Old School Blues
Review By Willard Manus

Bernie Pearl is a relatively unknown L.A. treasure. The veteran bluesman has been plying his trade here for something like forty years, sometimes with his band at major venues like the Long Beach Blues Festival, other times soloing in coffee houses and bars armed with nothing but an acoustic guitar. "You might say I've got a thing going with the blues," he observes while introducing his new CD, OLD SCHOOL BLUES (berniepearl.com).

And what a superb CD it is, one of the finest releases of its kind in many years. Pearl splits his work between acoustic and electric, with a generous sampling of tunes on both. What makes the CD special is not just Pearl's artistry as singer/guitarist, but his uncanny ability to put himself in the shoes of the various bluesmen to whom he pays tribute.

Pearl pulls off quite a feat in this regard, managing to give the flavor and feel of the original while somehow sounding like himself. With his rendition of Goin' Down Slow, for example, Pearl sings it the way Mance Lipscomb, a bluesman and songwriter (and lifelong tenant farmer), first sang it back in his native Texas, with a warm, folksy feel. On the next cut, though, I Be's Troubled), Pearl shifts vocal gears and mimics Muddy Waters' voice back in 1941, when he first recorded the song for Alan Lomax (complete with Delta slide-guitar solo).

Then Pearl channels some of his other favorite artists, such as Blind Willie Johnson, Lightnin' Sam and Brownie McGhee, in the latter's case right down to his light, lyrical touch on the guitar, a style he learned while growing up in the Piedmont mountains.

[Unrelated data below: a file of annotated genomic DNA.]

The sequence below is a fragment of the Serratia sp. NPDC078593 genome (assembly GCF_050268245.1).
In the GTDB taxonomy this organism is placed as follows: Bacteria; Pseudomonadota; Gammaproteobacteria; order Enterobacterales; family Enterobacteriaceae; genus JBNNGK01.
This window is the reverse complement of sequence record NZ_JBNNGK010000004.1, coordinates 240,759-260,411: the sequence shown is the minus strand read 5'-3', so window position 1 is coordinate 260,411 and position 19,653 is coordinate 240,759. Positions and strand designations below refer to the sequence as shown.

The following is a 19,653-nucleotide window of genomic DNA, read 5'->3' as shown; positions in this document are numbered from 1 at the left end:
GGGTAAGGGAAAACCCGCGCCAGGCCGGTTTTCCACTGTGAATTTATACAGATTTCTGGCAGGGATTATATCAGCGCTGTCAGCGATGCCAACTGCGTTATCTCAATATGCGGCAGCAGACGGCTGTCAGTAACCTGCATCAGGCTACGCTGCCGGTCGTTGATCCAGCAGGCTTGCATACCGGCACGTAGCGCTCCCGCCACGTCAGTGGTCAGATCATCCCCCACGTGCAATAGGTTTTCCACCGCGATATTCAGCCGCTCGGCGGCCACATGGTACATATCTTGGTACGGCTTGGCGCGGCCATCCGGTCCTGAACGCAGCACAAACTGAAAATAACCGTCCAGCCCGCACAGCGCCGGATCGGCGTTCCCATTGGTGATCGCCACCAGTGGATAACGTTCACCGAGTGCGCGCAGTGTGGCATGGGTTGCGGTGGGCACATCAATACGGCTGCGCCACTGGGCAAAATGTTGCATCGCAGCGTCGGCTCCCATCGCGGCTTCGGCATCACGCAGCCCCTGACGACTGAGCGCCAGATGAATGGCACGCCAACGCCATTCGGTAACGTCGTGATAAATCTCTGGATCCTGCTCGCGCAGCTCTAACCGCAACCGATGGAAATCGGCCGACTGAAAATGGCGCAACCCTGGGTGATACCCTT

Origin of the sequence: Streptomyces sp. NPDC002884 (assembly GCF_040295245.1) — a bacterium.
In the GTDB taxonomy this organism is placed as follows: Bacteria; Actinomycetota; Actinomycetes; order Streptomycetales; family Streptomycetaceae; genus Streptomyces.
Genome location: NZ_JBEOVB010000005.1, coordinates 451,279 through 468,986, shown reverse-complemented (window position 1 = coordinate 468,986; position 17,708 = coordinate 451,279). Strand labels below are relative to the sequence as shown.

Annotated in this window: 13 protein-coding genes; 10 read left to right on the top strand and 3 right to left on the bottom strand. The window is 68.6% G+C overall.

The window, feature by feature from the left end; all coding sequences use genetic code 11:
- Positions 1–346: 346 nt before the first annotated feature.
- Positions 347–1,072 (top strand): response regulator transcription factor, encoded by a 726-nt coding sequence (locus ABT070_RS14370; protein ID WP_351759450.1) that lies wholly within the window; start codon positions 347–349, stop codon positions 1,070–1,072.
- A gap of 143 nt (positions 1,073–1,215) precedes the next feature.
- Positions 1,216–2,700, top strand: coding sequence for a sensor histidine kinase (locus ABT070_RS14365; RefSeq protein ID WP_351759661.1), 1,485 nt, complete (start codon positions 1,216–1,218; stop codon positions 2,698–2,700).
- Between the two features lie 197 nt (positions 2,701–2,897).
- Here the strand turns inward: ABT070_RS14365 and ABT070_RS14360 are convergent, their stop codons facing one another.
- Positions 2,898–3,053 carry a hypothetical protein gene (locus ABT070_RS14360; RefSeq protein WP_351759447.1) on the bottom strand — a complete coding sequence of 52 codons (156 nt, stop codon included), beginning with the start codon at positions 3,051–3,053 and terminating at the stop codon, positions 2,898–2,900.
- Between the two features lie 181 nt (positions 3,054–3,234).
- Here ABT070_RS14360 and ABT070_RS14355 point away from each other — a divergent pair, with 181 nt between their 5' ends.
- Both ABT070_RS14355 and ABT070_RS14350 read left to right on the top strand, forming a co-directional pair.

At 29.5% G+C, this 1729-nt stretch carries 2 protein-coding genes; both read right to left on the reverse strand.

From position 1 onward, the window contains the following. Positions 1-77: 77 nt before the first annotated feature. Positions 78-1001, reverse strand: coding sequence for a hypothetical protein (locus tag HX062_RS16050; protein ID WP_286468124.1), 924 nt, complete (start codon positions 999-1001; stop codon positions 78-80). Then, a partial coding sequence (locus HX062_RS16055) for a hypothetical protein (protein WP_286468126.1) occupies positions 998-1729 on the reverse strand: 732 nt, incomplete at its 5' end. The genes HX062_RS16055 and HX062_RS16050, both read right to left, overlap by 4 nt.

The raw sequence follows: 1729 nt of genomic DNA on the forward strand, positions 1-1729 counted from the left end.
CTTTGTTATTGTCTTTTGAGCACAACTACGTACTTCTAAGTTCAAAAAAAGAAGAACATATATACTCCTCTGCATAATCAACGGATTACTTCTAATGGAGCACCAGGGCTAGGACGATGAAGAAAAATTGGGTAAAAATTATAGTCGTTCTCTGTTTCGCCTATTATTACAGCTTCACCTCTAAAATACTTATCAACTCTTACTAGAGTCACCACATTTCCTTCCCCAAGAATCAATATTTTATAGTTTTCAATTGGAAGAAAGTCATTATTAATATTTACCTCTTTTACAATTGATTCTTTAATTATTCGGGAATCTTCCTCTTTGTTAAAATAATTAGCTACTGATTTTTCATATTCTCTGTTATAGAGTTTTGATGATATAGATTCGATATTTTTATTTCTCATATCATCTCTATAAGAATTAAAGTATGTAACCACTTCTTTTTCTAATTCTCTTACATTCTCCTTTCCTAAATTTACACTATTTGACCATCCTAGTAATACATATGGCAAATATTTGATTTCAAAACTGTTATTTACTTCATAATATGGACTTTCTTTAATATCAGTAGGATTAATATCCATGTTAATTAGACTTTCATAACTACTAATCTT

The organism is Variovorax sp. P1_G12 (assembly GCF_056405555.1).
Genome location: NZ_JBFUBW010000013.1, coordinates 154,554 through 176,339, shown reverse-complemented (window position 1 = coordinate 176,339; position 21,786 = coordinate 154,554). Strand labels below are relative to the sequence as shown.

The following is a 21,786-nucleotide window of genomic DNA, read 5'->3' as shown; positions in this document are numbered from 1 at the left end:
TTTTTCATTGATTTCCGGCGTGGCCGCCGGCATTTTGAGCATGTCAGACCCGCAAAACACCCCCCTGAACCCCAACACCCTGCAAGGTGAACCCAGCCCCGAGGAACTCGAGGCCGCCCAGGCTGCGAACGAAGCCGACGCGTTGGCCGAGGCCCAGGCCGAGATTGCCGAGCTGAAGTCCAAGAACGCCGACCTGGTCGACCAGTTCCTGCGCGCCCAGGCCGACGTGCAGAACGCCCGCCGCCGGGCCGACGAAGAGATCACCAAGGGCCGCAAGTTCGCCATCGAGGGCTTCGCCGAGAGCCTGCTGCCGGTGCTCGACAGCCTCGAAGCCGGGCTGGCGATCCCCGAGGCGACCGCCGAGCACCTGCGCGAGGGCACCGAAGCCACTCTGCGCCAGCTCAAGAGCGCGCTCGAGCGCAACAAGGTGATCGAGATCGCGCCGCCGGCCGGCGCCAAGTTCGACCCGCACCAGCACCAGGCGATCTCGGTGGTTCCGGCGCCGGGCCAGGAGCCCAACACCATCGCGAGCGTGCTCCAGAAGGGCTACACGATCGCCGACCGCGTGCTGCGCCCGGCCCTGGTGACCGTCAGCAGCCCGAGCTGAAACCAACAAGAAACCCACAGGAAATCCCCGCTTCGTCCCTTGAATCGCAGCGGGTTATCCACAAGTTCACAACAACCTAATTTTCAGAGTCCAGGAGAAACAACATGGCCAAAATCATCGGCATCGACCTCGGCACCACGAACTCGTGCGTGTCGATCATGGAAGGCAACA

Pearl also contributes an acoustic original--Berlin Rag, an instrumental which showcases his prowess as a player.

On disc two, Pearl switches to electric guitar on all nine cuts, joined by fellow-bandmembers Michael Barry (upright and electric bass), Albert Trepagnier, Jr. (drums) and Dwayne Smith (piano). They've been together for twenty years and their comfort level with each other is palpable: they play with fire, power and precision throughout, whether in the boogie-woogie tradition of Albert King (on Crosscut Saw) or with the New Orleans funkiness of McGhee's If You Lose Your Money. If radio knew talent, Pearl's version would be played endlessly.

Pearl also pays tribute to Jimmy Reed, Otis Rush and Big Boy Crudup on this gem of a CD. He gives them credit, explaining that "in some cases I stayed close to the original, and others I completely rearranged and/or added words, but in no case do we try to exactly replicate anything. The blues is, in fact, about feeling, and everything we've done is to the end of bringing that feeling to the listener."